So now our living room is a room fit for living in. That feels good.

04 January, 2005

A sobering thought...

I'm not usually one for conspiracy theories, but my Yoplait rep came up with a good one today I thought I would share.
Have you noticed that, of all the countries affected by the tsunami catastrophe, India is the only one not requesting outside help?
They're not only not requesting it, they're outright refusing it.
I was so startled at this news that I checked it online. Google "india request tsunami aid" and you'll see what I mean. Non-governmental organizations are not permitted to set foot on Indian soil.
Officially, India is saying that it really doesn't need the help. This disaster, it said, isn't on a par with those of the past (a cyclone hit a province of India several years back and killed 20,000; India's share of the death toll from the tsunami, according to the latest data I can find online, is 9600, with about 4000 missing.)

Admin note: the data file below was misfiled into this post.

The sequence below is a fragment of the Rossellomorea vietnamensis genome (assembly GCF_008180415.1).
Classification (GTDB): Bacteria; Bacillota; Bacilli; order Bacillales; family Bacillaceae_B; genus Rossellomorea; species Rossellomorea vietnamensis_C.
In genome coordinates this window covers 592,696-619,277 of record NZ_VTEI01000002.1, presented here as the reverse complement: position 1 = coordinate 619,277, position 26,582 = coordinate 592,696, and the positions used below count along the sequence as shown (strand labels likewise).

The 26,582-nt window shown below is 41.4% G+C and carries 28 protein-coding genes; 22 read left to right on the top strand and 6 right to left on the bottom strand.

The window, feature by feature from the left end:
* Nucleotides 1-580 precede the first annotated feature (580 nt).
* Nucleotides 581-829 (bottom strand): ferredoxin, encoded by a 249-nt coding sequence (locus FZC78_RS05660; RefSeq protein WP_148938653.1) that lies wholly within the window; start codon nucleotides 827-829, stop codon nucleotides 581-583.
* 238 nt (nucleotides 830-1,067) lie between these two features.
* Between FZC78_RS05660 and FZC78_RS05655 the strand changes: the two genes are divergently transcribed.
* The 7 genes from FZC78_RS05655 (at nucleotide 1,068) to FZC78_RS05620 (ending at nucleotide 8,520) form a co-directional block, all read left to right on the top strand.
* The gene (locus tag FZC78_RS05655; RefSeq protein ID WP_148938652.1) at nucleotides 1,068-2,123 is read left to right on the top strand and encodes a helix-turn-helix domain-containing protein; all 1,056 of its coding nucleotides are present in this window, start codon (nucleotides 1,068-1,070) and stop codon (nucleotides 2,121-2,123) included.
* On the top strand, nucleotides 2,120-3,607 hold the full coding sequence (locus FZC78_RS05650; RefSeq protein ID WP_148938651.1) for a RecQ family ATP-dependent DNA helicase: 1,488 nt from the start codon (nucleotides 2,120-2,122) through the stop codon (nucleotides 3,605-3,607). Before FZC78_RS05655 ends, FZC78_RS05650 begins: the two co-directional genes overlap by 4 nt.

So 20,000 is a big number but 13,600 isn't.
Makes you wonder what India's hiding.
After all, India's been doing an awful lot of sabre-rattling with Pakistan in the last few years. Some of it has been nuclear in nature. Both countries have carried out nuclear tests in the past.
If you set off a goodish size bomb underground, d'ya think you could maybe shift a tectonic plate?
Now, please understand there's no proof that India has done anything untoward at all. The tsunami could easily have been set off by a 9.0 quake, without the hand of man anywhere in the works. However, India's stark refusal to allow foreign aid to even set foot on its soil is, quite frankly, suspicious. On a strictly human level it's appalling.